Tory Marriage Tax Break: Chronic problem focused thinking leading to chronically inappropriate policy
30 June 2010 1 Comment
The Conservative marriage tax proposals have been heavily criticised for being an ideological policy (e.g. here) and the policy has been hotly debated already. However the policy and the process by which it was developed shows classic problem focused thinking and demonstrates the influence of this approach and how it does not work.
The (non-ideological) argument is that there is an abundance of research which states that marriage has many benefits and tangible positive outcomes for children and families and therefore the state should support it. The Centre for Social Justice released its publication as to the reasons behind the need to support marriage and how to with the tag line ‘Family Policy derived from strong evidence would lead to policies which supported Marriage’. The Conservative Party then accepted these findings and produced a policy which would allow 32% of married couples up to £150 tax break. The absurdity of the policy did not go unnoticed by the party resulting in David Cameron having to state “what matters is the message more than the money” which means in the practical application of the policy it would not fulfill its purpose i.e. to encourage marriage or discourage divorce.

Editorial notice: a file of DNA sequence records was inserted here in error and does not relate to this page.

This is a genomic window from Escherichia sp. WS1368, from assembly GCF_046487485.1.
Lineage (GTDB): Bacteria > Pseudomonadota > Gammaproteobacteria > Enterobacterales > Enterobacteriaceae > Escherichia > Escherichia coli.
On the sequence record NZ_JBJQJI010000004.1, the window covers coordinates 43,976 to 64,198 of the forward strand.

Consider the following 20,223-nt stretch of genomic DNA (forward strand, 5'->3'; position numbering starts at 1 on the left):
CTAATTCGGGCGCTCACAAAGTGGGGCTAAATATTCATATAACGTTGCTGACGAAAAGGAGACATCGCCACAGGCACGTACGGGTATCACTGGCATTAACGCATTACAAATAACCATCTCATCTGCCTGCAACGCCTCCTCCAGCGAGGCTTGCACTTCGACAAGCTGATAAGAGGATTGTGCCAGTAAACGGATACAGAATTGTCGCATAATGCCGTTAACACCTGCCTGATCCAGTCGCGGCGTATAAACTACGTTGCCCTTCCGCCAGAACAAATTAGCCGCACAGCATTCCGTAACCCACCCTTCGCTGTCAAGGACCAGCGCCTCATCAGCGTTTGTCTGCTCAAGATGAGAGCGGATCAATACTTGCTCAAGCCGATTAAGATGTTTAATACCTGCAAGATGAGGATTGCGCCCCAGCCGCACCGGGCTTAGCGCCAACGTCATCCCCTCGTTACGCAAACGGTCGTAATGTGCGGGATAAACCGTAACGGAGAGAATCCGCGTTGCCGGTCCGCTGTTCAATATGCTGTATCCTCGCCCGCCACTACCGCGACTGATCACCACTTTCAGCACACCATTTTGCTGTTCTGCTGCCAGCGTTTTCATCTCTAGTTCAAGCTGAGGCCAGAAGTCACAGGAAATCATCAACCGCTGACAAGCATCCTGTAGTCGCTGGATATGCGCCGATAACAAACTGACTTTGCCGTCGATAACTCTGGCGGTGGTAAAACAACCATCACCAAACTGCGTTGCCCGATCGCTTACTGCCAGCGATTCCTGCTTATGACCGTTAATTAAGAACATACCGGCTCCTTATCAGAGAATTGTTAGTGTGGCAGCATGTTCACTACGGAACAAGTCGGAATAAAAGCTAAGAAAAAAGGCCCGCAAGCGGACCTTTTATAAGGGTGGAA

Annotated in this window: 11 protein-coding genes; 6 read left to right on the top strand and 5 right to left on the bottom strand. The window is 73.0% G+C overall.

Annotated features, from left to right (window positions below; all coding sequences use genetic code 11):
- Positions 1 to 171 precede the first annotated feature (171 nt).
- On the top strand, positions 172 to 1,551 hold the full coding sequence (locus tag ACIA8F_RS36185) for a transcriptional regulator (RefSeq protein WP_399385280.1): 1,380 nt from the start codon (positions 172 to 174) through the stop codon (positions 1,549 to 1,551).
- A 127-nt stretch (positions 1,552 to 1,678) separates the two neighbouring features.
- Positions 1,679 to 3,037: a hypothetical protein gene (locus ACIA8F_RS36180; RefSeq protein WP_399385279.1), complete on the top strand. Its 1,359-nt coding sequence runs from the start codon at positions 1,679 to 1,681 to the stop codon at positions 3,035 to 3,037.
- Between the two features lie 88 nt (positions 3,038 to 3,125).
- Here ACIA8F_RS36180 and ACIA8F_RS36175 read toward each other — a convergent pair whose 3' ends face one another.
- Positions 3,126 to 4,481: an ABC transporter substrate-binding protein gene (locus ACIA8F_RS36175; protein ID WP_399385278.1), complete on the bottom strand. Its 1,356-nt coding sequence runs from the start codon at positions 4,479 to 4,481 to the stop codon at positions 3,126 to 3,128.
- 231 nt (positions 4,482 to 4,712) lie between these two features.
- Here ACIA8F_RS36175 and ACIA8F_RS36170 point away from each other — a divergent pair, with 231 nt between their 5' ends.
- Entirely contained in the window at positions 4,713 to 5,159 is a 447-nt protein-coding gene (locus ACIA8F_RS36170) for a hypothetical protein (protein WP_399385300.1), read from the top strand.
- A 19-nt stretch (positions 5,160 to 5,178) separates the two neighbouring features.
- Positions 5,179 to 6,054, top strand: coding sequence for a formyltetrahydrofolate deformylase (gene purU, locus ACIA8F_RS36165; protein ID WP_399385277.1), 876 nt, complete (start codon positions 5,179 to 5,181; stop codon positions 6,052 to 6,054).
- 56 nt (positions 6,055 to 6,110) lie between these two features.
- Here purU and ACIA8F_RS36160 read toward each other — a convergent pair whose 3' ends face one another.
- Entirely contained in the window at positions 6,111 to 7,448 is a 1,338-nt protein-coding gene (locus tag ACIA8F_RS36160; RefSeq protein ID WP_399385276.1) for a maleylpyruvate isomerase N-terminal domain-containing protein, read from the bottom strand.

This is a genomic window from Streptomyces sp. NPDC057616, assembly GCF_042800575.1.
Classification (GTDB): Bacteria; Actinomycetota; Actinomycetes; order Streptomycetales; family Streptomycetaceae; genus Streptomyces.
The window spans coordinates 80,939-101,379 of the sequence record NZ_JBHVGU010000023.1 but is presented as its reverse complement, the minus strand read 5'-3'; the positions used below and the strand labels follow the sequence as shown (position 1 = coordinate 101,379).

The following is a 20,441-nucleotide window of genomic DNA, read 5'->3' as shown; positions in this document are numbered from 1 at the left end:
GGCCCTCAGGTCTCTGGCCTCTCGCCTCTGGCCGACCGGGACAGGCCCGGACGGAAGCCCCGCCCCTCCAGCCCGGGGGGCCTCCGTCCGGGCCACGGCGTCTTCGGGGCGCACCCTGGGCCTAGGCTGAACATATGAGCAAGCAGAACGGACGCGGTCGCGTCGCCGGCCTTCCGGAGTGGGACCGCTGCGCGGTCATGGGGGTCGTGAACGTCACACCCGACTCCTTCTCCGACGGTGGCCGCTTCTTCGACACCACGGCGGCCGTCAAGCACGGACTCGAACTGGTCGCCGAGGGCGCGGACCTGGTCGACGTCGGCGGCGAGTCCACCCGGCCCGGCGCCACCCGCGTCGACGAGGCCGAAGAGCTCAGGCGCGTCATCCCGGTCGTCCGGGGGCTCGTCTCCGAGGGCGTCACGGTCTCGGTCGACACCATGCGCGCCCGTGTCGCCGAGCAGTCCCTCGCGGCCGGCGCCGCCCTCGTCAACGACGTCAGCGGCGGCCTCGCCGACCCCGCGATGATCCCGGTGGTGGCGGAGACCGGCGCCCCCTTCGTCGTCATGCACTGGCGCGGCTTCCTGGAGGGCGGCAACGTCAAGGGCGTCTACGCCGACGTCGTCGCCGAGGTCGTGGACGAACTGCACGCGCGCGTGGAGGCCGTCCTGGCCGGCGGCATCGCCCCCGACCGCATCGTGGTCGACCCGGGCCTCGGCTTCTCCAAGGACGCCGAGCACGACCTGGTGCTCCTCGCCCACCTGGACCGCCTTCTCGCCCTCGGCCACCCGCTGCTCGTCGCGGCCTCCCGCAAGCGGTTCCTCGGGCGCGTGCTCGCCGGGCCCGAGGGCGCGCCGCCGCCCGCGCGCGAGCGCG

A policy is defined as a course of action adopted and pursued by a government, yet a policy which fails to achieve its intended outcome has no action and is therefore not a policy. So how can it be that a so-called-policy, based on so-called-research has produced a policy which performs no action or that even those who would benefit from it do not want it? (here & here).
The Centre for Social Justice outlines 5 reasons why marriage ‘matters’:
- Marriage brings stability
- Marriage is directly linked to better mental and physical health amongst adults
- Marriage reduces the risk of violence and abuse
- Marriage leads to better mental health for children
- Marriage leads to better life outcomes for children
Marriage & Stability
While there is much research which outlines the link between marriage and a low level of relationship breakdown as a comparison to other forms of relationship, there seems to be some fundamental aspects of this debate which has been ignored. While I am not going to go into an in depth assessment of the research which has been used it is worth pointing some issues with it. Some research they use states that there is a relationship between marriage and stability but dig a little deeper and you find that this is actually a relationship only for middle class families. The research actually points towards a clear relationship between social class and family stability rather than marriage and family stability. Moving downward through the class structure, we find a pattern of increasing complexity and discontinuity in family structure and household arrangements. Marriage may well mean economic well-being and stability for middle class families but it does not mean that for everyone.